If I Woke Up Tomorrow…

If I woke up tomorrow with no fear what would I do first?  Fear is a very unpleasant emotion which causes a person to believe that someone or something may cause them harm, pain or danger and could also be a threat to them.  A person can develop a fear through conditioning or a learned behaviour (like a fear of dogs) especially if they themselves have experienced a traumatic event in their lives or have a loved one who may have, and in turn instills that same fear upon them.

My biggest fears I had growing up were never learned or conditioned behaviours, in fact they were and still are quite the opposite.  I have always had an extreme fear of thunder and lightning, heights and my greatest fear of all is undoubtedly flying. None of these fears stemmed from a traumatic event in my life and none of them were passed down to me from my loved ones, but the best news of all is, I have yet to imprint any of these fears onto my own children.

So how did I go from having some very common and quite normal fears to where I am today?  They say that most of our fears surface during our childhood and adolescence and continue to grow into adulthood, most of which are quite manageable in our day to day lives.  My fears that I have been battling since childhood have never really impaired my day to day life because let’s face it, they aren’t fears that control a person daily. Over time I have learned to weather a storm, stay away from tall buildings (and water slides) and lucky for me, travelling by plane is hardly ever in my vocabulary!

But again I am left pondering how I got here.  How going from having a few simple childhood fears has escalated into chronic and severe ones that affects every aspect of my life, most of which is not even triggered by an event or happening.  It’s just there, leaving me in a constant state of fight or flight response. This feeling causes me to have a very difficult time falling asleep and staying asleep. It also causes me to have a great deal of irritability and sudden outbursts of anger.  I am also continuously finding myself unsettled, lacking concentration, easily startled (and that’s an understatement) and ready to react to my threatened state of mind. I live daily with subconscious pains, a heart that is beating so fast it feels like it may jump out of my chest and unrelenting flashbacks.  It is a very lonely and scary place to be.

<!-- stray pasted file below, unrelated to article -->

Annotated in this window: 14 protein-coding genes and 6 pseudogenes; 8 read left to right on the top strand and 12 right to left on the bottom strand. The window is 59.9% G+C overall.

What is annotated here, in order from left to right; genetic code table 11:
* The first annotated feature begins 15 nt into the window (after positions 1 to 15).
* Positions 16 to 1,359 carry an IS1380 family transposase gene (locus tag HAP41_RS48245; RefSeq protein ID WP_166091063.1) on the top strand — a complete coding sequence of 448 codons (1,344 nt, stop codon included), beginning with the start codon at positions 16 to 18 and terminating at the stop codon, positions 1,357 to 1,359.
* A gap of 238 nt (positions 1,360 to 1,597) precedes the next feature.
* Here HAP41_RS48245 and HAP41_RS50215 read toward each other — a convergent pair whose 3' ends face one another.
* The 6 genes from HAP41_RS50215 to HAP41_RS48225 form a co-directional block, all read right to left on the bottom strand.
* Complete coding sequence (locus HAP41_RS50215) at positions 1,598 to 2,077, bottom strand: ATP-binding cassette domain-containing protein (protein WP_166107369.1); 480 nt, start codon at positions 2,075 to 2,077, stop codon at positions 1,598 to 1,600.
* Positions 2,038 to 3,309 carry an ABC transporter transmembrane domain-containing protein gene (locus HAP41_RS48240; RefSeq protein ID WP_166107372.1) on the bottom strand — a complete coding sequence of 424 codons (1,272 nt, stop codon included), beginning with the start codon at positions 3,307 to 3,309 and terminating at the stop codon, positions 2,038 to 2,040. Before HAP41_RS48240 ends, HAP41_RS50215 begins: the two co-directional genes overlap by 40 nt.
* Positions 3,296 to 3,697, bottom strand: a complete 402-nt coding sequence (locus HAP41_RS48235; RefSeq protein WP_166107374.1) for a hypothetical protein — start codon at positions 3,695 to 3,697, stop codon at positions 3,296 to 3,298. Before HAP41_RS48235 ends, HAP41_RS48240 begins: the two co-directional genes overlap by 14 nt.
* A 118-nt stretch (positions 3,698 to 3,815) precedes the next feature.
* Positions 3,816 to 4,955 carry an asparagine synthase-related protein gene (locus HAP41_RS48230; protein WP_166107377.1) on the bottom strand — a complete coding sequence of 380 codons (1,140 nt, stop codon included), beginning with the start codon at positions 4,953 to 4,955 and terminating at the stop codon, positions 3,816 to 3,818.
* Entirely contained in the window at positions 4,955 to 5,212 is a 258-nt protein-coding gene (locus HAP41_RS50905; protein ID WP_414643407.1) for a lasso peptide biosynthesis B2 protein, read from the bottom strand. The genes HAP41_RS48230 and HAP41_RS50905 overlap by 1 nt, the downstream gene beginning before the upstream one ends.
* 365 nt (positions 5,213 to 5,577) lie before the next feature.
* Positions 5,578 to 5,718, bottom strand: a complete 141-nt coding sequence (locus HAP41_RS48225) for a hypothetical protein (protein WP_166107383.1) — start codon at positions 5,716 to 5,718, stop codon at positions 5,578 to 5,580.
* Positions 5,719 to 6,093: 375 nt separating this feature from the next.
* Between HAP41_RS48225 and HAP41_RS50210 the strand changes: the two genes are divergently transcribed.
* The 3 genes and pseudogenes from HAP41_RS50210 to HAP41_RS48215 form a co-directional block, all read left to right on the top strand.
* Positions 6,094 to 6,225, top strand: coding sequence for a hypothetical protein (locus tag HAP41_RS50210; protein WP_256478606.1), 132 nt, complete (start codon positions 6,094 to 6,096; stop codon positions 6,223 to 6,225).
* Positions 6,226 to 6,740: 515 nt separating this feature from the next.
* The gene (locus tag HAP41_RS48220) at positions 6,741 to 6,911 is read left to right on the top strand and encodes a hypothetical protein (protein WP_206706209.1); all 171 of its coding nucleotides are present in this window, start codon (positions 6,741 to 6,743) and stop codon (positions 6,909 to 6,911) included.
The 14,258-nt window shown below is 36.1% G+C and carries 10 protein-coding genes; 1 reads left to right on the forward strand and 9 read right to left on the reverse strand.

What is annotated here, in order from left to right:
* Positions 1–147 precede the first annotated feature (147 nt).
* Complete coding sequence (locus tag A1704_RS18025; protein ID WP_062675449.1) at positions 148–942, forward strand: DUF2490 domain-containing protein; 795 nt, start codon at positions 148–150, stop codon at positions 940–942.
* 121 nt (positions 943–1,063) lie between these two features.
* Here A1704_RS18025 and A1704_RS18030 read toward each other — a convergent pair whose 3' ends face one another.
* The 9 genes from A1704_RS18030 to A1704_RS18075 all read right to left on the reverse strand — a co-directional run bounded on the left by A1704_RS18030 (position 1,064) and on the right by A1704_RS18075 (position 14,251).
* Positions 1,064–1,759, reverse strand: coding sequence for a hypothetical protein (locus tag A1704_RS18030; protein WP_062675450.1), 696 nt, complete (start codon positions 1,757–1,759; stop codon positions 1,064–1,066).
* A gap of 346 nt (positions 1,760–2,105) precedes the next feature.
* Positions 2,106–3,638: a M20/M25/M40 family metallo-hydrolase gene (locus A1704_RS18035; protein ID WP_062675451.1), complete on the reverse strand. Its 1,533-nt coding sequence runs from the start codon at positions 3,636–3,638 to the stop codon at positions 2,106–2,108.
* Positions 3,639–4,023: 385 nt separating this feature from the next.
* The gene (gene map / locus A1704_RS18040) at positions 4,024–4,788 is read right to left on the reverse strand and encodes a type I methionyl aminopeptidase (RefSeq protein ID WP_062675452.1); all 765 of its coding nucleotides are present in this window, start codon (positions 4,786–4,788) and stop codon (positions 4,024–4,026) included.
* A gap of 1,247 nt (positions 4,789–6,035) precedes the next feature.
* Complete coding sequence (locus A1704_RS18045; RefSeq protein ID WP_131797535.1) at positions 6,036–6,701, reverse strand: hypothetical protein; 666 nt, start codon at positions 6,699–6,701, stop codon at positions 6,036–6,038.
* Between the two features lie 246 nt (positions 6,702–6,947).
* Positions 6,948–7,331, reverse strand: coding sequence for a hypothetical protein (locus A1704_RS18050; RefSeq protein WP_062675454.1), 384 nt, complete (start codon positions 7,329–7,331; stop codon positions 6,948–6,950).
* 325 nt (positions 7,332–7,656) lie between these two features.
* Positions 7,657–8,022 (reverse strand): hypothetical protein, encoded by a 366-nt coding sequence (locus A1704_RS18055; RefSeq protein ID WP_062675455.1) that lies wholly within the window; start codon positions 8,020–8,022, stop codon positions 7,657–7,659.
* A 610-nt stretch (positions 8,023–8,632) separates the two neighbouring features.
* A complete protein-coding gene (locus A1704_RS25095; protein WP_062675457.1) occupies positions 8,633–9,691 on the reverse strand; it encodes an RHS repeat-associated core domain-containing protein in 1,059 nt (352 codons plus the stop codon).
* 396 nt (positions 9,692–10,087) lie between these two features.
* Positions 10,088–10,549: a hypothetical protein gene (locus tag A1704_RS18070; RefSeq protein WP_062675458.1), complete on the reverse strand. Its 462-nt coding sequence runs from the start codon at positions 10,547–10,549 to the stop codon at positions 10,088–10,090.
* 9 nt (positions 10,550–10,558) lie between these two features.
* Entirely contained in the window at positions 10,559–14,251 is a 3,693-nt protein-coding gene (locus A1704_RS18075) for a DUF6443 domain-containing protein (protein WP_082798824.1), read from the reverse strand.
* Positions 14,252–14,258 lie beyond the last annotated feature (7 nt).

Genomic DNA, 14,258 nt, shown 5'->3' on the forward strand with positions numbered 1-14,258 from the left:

My fears keep me feeling incapacitated, guilt-ridden and impulsive.  The impact of feeling a chronic fear affects how I feel physically; it leaves me confused, forgetful and unavailable mentally.  It may come without any warning and leave me with impaired judgement. It stops at nothing to try and beat me down. It leaves me very vulnerable.  It leaves me feeling embarrassed and it leaves me very tired.

I’m pretty sure a lot of my fears bare no logic to an outsider looking in, but they are very logical and extremely overwhelming to me. I am able to recognize that many of my fears cause me intense anxiety and panic, and that they are often not realistic causing me to avoid many people, places and things.  I feel pressure to relent to my fears and often feel so powerless as well, but I also know that sometimes fear can be used to keep me safe and protect me from danger. I understand what triggers many of my fears and I am learning to talk back to the negative thoughts and engage the fears with fight instead of flight response.

Facing my fears head on takes a lot of practice and patience for me and my loved ones.  It’s been a long battle especially when my list keeps getting longer rather than shorter, but I have definitely been doing a great deal of reflecting while writing this blog in response to the very first sentence I wrote; If I woke up tomorrow with no fear, what would I do first? The answer is simple, I would place both feet on the floor and get out of bed! What would you do?

Author: Kim Fluxgold

Wife, mom of 3 beautiful children, dog lover, creative sole and children's book Author. Sharing my journey with depression and anxiety through blogging in hopes of educating and ending the stigma.

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